China’s COVID-19 vaccine has four dramatically different effectiveness rates


Days before the launch of a global deployment with the Indonesian President receiving the vaccine Sinovac Biotech Ltd. On live television, uncertainty swirls over the effectiveness of China’s main vaccine, for which four different protection rate figures have been released in recent weeks.

Indonesia, which is the fastest moving forward in distributing the Sinovac vaccine to its people, said a local trial has shown 65% efficacy against COVID-19. But only 1,620 people in Indonesia participated in this trial – too small for meaningful data.

Turkey said last month that the same vaccine showed 91.25% efficacy in its local trial, which was also too small to draw a sufficient conclusion.

In Brazil, where Sinovac’s largest trial involving more than 13,000 people is underway, duel effectiveness rates have been made public. The company’s local testing partner, Butantan Institute, said last week that the vaccine was 78% effective in preventing mild cases of COVID-19 and 100% effective against severe and moderate infections.

Yet on Tuesday, Butantan said the overall rate, which also includes very mild cases not requiring medical assistance, was actually 50.38%.

The overlap in efficacy data is not unprecedented in the COVID-19 vaccine race – AstraZeneca PLC published two separate rates of protection based on different dosage regimens last month – and all results are above the cutoff of 50% efficiency required by regulators for approval.

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Yet confusion, which arises as several governments pledge to vaccinate their citizens with Sinovac’s vaccine, is fueling skepticism about Chinese vaccines, which have revealed less information about safety and testing than western pioneers. The data fiasco risks further undermining confidence in the clichés President Xi Jinping has vowed to share with the rest of the world as a global public good.

“There is enormous financial and prestige pressure for these trials to massively overestimate their results,” said Nikolai Petrovsky, professor in the College of Medicine and Public Health at Flinders University.

“In many cases, these exaggerations are also politically motivated, as countries that failed to properly control the pandemic now want to overestimate the benefits of vaccines to gain votes and allay local unrest.”

A spokesperson for Sinovac declined to comment on numbers from its trials in Brazil, Turkey and Indonesia and said more data would be released by its Brazilian partner this week.

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The data problem already appears to be delaying regulatory approval of the Sinovac vaccine in some places.

Workers unload Sinovac COVID-19 vaccines from a truck on Tuesday at a warehouse in Banda Aceh, Indonesia. | TBEN-JIJI

“Initially, Sinovac was going to ship the vaccine supply to Hong Kong in January. But they have delayed announcing data from the Phase III clinical trial three times, ”said David Hui, professor of respiratory medicine at the Chinese University of Hong Kong who sits on the financial centre’s COVID-19 advisory committee. Asian. “This would delay the assessment of their application.”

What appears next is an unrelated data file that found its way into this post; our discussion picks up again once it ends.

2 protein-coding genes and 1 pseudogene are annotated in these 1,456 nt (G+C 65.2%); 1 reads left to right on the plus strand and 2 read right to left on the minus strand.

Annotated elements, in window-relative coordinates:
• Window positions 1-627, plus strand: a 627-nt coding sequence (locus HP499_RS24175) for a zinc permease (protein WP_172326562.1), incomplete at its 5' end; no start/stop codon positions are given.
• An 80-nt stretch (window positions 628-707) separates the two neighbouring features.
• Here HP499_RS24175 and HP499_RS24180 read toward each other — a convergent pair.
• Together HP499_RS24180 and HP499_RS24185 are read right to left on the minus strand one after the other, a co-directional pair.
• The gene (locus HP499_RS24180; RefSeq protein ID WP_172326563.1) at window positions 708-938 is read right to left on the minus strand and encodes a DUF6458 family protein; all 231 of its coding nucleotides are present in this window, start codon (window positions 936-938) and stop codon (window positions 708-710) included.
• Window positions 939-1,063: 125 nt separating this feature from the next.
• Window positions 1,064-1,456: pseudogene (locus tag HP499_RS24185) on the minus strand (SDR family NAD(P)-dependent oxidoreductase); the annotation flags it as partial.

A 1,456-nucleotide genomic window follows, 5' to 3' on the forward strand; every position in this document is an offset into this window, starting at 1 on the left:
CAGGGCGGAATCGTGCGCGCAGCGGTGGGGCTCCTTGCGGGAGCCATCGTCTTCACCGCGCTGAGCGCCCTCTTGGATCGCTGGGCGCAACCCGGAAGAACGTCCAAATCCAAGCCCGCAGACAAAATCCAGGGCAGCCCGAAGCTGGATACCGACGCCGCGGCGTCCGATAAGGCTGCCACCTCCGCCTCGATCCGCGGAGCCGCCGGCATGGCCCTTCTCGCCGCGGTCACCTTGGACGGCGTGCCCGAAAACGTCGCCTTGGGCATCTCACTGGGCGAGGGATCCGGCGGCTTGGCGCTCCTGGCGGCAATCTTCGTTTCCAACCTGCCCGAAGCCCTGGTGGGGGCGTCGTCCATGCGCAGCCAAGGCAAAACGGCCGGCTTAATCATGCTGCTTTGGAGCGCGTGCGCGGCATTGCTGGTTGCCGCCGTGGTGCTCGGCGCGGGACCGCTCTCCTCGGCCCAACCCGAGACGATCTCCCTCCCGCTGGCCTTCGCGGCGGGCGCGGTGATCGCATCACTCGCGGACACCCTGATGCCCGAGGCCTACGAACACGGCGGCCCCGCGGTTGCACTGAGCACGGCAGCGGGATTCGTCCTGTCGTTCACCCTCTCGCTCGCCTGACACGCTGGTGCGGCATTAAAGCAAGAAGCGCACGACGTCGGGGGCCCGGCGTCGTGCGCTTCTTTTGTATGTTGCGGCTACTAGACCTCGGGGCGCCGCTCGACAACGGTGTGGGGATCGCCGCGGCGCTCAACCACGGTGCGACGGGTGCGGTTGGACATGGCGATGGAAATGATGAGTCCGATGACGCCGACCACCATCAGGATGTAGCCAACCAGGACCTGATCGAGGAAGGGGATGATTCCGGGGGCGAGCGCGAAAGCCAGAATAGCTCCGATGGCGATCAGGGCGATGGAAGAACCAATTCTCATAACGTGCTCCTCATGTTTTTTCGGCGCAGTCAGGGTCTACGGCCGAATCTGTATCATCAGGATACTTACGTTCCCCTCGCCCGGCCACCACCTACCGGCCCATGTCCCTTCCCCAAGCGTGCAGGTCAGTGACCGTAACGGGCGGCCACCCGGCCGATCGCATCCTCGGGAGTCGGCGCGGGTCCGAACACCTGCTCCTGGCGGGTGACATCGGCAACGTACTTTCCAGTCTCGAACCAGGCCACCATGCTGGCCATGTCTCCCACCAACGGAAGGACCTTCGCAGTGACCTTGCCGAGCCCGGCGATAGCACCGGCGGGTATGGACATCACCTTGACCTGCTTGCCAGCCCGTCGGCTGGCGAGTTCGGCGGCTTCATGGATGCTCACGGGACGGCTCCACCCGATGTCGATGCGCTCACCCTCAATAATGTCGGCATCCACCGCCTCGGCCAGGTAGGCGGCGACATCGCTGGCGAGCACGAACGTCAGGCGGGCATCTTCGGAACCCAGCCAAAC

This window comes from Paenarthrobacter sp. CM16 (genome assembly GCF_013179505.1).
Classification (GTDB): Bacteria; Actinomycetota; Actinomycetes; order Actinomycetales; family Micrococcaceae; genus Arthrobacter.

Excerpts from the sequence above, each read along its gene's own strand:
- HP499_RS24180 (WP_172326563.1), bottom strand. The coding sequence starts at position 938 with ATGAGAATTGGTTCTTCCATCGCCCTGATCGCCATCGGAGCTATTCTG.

The massive trial in Brazil, which Sinovac says will be where it gets its definitive efficacy data, has come under intense scrutiny.

Observers were taken aback by the first 78% efficiency rate announced by the Butantan Institute. According to the leaked information, the trial saw around 220 participants infected: 160 in the placebo group and almost 60 in the vaccinated group.

If the trial participants were evenly split between the vaccine group and the placebo group, the efficacy rate should rise to 62.5%, said Petrovsky, who is also a research director for Vaxine Pty Ltd., a company that is developing a COVID-19 vaccine.

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External calculations remain speculative unless more data, like the total number of people in the placebo group and the vaccine group, is published in peer-reviewed scientific journals, said Raina MacIntyre, head of the biosafety program at The Kirby Institute at New South University. Wales.

On Tuesday, Butantan explained that 78% was calculated taking into account mild, moderate and severe cases, officials said. When very mild cases are included among the 13,000 volunteers, the figure is 50.4% – 167 volunteers infected in the placebo arm and 85 in the vaccine arm. The shot has been shown to be 100% effective in preventing severe cases.

Brazilian health regulator Anvisa has requested additional data from the Butantan Institute on the Sinovac trial before deciding whether or not to approve the use of the vaccine.

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